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Bitcoin slides below $30,000 as fears mount over surging COVID-19 cases – and now trades 55% below its record high

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Bitcoin slid below $30,000 on Tuesday for the first time in about a month as rising fears of the fast-spreading Delta variant hit global stocks sharply on Monday.

The cryptocurrency was last trading at $29,770 as of 3:25 a.m. ET, down about 55% from its record high of $64,870 on April 14.

Ether fell 7% to $1,761, cardano fell 9% to $1.07, XRP fell 9% to 53 cents, and dogecoin fell 7% to 16 cents.

The broad sell-off led to a drop of $98 billion in the value of the entire cryptocurrency market, according to data from CoinMarketCap.

“Bitcoin has not been immune to market volatility and is another casualty of the sell-off across financial markets. Investors edged away from crypto wallets after stocks plunged,” said Susannah Streeter, senior investment and markets analyst at Hargreaves Lansdown.

On Monday, global markets were thrown into disarray over the spike in global COVID-19 cases. The Dow Jones index declined 2.1% in its worst day since October. Investors are concerned that new outbreaks could disrupt global growth and hammer economies that have been steadily recovering.

“Fears over peak economic data and a resurgence in COVID cases has the market on edge,” said Ryan Detrick, chief market strategist at LPL Financial, adding that investors are more than due for some turbulence.

A JPMorgan strategist told Insider last month that institutional investors would be lured back into buying bitcoin if it drops below $30,000. He didn’t think the range between $50,000 to $60,000 was attractive to them. But Edward Moya, a senior analyst from OANDA, said a break below the $30,000 level could see a “tremendous amount of momentum selling.”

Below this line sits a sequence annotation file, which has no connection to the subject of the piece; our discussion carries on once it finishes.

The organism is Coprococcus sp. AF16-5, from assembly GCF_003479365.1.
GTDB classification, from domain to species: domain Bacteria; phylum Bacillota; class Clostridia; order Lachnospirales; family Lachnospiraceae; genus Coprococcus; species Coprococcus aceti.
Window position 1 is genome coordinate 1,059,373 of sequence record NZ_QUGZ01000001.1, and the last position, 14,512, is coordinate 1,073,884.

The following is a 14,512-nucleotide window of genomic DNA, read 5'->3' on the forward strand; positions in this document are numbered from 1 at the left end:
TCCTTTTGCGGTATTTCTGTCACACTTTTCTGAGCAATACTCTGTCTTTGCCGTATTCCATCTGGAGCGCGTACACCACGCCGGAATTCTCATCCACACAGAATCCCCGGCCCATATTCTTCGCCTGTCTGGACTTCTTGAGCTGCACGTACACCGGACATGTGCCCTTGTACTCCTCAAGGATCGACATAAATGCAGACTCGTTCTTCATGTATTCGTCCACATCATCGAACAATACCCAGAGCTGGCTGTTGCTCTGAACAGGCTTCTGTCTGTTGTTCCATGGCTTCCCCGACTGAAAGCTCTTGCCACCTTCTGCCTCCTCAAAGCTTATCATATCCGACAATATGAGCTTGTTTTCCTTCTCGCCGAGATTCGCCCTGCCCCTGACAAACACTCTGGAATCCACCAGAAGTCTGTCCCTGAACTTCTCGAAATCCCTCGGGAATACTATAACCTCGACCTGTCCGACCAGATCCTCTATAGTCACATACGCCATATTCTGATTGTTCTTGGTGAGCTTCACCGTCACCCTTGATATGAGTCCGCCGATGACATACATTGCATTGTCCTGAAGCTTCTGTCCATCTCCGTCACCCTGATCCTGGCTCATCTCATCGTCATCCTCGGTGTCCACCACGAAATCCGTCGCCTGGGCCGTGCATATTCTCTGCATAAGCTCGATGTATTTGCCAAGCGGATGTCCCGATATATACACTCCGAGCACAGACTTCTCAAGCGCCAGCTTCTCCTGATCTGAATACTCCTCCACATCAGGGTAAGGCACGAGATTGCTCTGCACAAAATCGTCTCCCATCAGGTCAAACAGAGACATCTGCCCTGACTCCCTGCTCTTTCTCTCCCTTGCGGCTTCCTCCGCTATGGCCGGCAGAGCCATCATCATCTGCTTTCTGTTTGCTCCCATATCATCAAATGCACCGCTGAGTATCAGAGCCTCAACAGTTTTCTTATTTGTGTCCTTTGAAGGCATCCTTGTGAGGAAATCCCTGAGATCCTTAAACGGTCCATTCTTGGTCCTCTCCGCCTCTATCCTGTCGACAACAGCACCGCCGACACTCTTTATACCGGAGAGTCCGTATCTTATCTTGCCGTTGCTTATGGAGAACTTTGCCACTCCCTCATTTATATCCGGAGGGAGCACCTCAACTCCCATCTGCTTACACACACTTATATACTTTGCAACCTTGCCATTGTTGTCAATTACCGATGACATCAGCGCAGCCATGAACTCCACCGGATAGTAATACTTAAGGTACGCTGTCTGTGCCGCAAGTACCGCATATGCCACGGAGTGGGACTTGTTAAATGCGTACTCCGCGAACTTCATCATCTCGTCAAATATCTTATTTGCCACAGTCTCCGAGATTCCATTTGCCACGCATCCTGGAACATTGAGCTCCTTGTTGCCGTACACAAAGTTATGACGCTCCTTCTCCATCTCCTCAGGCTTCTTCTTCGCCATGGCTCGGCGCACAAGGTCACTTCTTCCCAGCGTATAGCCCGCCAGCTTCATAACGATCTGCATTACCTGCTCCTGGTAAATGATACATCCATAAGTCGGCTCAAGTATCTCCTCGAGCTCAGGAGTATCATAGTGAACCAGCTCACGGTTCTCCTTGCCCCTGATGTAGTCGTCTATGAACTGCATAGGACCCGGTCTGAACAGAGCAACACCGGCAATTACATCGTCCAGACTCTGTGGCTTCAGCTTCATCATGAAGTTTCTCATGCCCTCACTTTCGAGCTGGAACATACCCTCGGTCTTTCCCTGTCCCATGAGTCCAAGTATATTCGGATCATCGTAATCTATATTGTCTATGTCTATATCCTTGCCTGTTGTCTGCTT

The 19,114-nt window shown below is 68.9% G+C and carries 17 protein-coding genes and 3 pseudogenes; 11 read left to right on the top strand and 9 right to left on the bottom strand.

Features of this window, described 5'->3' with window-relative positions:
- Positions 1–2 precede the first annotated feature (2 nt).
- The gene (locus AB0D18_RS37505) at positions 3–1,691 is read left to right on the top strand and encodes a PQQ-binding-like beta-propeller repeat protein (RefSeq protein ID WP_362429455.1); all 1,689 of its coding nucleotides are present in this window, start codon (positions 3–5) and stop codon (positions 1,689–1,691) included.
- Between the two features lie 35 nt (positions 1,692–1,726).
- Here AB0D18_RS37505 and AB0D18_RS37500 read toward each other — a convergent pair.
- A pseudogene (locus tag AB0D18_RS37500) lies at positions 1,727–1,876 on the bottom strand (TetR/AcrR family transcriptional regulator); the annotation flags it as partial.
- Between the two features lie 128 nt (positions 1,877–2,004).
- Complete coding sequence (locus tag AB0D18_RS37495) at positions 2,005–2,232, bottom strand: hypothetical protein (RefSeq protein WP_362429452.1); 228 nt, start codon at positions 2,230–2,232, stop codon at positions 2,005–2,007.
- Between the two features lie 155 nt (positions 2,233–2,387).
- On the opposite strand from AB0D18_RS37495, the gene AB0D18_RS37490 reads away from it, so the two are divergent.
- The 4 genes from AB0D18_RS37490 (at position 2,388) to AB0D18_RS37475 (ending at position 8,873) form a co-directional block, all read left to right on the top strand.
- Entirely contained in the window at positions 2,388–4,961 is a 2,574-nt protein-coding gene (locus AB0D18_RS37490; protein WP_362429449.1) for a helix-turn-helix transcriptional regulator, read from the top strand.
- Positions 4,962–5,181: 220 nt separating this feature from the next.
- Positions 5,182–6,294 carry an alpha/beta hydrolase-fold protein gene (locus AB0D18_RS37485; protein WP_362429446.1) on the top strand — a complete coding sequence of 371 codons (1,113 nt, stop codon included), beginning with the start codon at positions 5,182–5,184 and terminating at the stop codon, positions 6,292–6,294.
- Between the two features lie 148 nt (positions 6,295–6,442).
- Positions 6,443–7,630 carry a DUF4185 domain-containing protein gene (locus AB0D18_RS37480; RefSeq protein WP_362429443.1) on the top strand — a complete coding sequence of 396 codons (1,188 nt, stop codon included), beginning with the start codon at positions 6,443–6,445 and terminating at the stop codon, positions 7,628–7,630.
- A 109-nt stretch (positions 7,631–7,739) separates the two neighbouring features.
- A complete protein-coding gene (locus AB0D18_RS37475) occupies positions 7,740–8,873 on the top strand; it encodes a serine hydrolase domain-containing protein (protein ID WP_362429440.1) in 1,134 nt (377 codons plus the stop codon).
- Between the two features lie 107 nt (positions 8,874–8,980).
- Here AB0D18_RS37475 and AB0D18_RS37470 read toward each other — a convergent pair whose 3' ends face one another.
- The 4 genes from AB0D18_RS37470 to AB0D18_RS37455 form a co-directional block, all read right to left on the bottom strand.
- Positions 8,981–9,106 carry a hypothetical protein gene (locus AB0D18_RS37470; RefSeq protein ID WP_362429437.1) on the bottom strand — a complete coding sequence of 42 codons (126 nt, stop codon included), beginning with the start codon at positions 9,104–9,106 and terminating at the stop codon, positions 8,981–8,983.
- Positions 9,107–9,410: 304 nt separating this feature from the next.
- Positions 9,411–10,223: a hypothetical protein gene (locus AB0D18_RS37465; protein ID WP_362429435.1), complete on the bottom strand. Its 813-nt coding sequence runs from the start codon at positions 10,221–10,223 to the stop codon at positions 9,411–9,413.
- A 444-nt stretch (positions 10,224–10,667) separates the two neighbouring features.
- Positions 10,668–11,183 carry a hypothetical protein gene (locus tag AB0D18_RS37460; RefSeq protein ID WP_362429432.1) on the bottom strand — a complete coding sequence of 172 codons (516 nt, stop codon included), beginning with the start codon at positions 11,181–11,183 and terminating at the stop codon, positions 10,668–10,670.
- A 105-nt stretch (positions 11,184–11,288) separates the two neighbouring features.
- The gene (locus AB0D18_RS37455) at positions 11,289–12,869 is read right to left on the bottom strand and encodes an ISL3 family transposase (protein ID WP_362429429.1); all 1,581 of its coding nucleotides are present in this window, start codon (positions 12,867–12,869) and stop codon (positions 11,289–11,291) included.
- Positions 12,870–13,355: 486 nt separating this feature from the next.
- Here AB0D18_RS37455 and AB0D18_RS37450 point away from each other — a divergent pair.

Some bitcoin bulls have long argued the asset is a hedge against inflation due to its fixed supply, but its 3% gain so far this year is now much lower than the S&P 500’s 13% advance.

Hot on the heels of China’s ban on the use of digital assets as currencies, the spread of the Delta variant across the US and the world is causing a broad decline in risk assets including bitcoin.

“These developments brought price headwinds and increased volatility,” said Paul Cappelli, a portfolio manager at Galaxy Digital. “As miners and trading desks shut down, substantial selling of assets can follow as business models pivot.”

He noted an estimate from experts that it could take about a year for affected miners and trading desks to relocate their businesses and restore operations.

“As global leadership continues to get more comfortable with bitcoin and regulatory clarity increases, we are confident that the short-term volatility will give way to a stronger asset class,” Cappelli added.

Read More: The world’s largest crypto asset manager is launching a decentralized finance index fund. Grayscale CEO Michael Sonnenshein told us why the firm is betting on DeFi amid surging demand from institutional investors.


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